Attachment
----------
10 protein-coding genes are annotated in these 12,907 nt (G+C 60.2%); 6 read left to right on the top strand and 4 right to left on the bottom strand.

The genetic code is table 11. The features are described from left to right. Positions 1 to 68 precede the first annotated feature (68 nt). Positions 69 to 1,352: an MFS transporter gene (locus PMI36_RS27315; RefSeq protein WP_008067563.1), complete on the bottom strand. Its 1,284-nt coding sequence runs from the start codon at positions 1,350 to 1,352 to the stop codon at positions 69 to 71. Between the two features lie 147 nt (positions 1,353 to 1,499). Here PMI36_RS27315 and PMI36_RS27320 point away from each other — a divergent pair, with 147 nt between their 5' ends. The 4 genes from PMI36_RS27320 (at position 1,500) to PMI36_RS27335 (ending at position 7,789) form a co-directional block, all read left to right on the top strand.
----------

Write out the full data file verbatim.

10 protein-coding genes are annotated in these 12,907 nt (G+C 60.2%); 6 read left to right on the top strand and 4 right to left on the bottom strand.

The genetic code is table 11. The features are described from left to right. Positions 1 to 68 precede the first annotated feature (68 nt). Positions 69 to 1,352: an MFS transporter gene (locus PMI36_RS27315; RefSeq protein WP_008067563.1), complete on the bottom strand. Its 1,284-nt coding sequence runs from the start codon at positions 1,350 to 1,352 to the stop codon at positions 69 to 71. Between the two features lie 147 nt (positions 1,353 to 1,499). Here PMI36_RS27315 and PMI36_RS27320 point away from each other — a divergent pair, with 147 nt between their 5' ends. The 4 genes from PMI36_RS27320 (at position 1,500) to PMI36_RS27335 (ending at position 7,789) form a co-directional block, all read left to right on the top strand.